The stickiness of UK newspaper sites compared

Visitors to UK newspaper sites look at an average of 2.5 pages a day, according to data from Alexa. But 62.8% of users look at just one page (figures originally posted here).

In terms of daily page views per user, the Sun (4 pages), Guardian (3.1) and Telegraph (2.9) are above average. Visitors to the Mail site look at just 2.4 pages a day – so while the Mail may have come top in the July ABCe figures, maybe its large number of overseas visitors aren’t staying to look round the site.

Stickiness of UK newspaper sites

Newspaper Daily page views
per user
Bounce
rate (%)
The Sun 4 48.5
Guardian 3.1 59.2
Telegraph 2.9 65.2
Daily Mail 2.4 60.7
Times Online 2.4 59.7
Independent 2.2 70.4
FT.com 1.9 66.8
Mirror 1.7 67.5
Express 1.7 66.7
Average 2.5 62.8
  • Better than average figures are in bold.
  • The bounce rate is the percentage of visits that consisted of just one page (so a low number is good).
  • These figures are 3-month averages. These change on a daily basis at Alexa – so they may have altered slightly by the time you check. Click the papers’ names to see the current data.
  • The overall average at the bottom is a simple average – it has not been weighted by traffic.

Page views vs bounce rate

The table is ranked by daily page views per user. The bounce rate is another measure of stickiness. It doesn’t exactly correlate with page views, as papers may have differing proportions of loyal, engaged users who visit lots of pages. The more pages that these users visit, the better the page view figure – but they won’t affect the bounce rate.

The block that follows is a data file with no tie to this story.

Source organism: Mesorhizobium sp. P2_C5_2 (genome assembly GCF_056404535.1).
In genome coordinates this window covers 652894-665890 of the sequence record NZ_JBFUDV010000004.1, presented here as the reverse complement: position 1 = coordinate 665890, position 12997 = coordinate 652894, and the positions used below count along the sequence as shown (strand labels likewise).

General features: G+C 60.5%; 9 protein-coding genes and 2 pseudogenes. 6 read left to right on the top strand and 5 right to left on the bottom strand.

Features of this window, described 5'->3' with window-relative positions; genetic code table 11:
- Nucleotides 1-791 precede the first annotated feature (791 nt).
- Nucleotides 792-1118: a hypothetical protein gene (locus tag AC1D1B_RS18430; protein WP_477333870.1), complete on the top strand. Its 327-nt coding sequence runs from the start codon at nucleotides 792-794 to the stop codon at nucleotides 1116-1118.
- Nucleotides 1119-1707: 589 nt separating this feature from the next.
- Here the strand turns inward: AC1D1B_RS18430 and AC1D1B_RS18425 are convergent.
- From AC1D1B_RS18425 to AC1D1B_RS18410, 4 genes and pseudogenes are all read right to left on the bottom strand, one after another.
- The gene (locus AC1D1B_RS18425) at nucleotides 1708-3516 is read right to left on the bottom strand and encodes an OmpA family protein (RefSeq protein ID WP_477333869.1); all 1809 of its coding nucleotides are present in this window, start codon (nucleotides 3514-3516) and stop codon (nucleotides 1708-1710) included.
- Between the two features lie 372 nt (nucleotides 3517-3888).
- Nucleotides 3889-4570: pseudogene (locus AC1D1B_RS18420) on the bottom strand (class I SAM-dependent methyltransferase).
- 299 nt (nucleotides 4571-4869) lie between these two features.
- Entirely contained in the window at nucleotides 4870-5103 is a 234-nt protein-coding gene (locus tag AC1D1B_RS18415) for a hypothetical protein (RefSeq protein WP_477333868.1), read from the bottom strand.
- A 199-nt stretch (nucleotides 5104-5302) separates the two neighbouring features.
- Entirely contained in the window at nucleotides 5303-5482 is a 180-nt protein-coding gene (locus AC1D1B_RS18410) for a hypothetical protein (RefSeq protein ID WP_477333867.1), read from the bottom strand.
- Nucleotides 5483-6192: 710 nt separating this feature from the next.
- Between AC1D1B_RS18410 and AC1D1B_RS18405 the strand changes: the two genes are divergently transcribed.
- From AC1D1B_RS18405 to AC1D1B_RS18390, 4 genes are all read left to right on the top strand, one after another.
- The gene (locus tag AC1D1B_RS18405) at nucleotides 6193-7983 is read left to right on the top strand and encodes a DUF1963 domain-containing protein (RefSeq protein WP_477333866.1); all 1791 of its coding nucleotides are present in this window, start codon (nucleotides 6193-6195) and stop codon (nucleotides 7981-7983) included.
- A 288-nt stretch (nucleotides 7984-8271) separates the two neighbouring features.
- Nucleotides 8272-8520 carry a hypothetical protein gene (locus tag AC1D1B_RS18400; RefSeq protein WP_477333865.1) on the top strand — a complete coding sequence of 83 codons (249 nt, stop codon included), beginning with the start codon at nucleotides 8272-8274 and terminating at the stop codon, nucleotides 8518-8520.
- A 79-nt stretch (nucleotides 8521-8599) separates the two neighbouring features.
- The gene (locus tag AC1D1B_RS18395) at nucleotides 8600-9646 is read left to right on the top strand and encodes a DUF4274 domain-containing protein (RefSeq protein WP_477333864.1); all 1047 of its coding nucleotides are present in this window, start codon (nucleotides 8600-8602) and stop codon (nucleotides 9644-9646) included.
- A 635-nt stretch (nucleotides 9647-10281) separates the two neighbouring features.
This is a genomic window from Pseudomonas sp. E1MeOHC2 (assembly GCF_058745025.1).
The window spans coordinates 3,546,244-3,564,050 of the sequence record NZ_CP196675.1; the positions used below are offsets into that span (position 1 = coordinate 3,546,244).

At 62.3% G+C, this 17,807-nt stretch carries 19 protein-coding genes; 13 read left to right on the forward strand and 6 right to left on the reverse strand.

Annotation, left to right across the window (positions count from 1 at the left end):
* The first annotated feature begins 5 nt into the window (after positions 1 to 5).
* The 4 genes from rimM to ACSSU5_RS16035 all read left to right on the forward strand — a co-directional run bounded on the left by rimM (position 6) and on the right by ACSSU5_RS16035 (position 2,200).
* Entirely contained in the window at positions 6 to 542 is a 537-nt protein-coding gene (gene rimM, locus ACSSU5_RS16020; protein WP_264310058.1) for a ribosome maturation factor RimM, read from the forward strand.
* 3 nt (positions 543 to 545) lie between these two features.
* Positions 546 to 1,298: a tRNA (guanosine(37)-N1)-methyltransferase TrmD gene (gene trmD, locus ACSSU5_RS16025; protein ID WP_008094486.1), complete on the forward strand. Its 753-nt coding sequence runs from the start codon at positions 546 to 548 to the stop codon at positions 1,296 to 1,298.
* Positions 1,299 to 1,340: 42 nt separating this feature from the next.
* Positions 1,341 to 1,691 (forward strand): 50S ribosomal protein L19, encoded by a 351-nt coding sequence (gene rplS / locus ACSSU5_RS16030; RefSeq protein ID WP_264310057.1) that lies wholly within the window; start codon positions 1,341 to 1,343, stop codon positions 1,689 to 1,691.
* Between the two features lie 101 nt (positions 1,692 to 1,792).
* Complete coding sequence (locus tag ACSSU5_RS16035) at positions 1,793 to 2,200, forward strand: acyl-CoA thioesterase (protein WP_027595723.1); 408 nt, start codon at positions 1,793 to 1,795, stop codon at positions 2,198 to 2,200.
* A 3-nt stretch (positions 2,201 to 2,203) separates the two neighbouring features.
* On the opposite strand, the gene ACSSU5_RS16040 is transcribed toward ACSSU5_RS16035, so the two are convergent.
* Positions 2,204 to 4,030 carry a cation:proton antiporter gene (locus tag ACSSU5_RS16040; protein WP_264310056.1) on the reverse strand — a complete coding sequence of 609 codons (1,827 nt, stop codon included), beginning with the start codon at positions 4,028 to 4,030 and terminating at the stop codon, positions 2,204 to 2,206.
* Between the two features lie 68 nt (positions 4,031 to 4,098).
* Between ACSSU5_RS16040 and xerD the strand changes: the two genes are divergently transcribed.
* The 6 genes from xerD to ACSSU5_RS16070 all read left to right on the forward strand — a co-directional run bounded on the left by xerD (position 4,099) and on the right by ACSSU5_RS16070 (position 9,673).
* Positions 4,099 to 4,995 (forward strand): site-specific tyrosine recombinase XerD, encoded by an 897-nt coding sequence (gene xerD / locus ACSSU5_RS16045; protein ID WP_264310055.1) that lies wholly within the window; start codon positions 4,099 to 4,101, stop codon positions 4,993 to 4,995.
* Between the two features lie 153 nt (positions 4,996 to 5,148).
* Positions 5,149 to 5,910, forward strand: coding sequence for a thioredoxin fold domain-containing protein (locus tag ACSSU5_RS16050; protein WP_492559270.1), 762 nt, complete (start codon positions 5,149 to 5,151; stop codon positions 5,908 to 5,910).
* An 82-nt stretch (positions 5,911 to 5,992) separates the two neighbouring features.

The Telegraph has a worse bounce rate than the sites near it in the table, perhaps because the great success with its Digg tool doesn’t always lead to multi-page visits?

Using Alexa data

There are issues with using Alexa data like this as it underrepresents UK users, who may have differing usage patterns to other visitors. However, as it seems to underrepresent them more or less equally, the rankings should be OK even if the absolute figures are all out by the same margin.

6 thoughts on “The stickiness of UK newspaper sites compared

  1. Jon Bounds

    Of course Alexa – by being an opt-in service – skews to the more technically minded user — how that affects the data (possibly skewing to the more educated) would be interesting to find out.

    Reply
  2. Amir

    I’m sorry, but I have a problem with using Alexa Data like this. It simply is not accurate. Not even close to being accurate. According to Alexa, my website (http://www.amirkurtovic.com) has a 3-month avg bounce rate of 32.2%. Well, that is simply not true. The real number is over 60%. Alexa also has my pageviews at 6.6. The real number is around 2.3.

    Using Alexa data is simply not a good way to compare websites. You can’t simply rely on the notion that all of them are equally wrong.

    Reply
  3. Pingback: Digital media and the idiocy of the big number - News from the Herd - Blogs - Brand Republic

  4. Pingback: Murdoch and Google - a case of cutting off your nose to spite your face?

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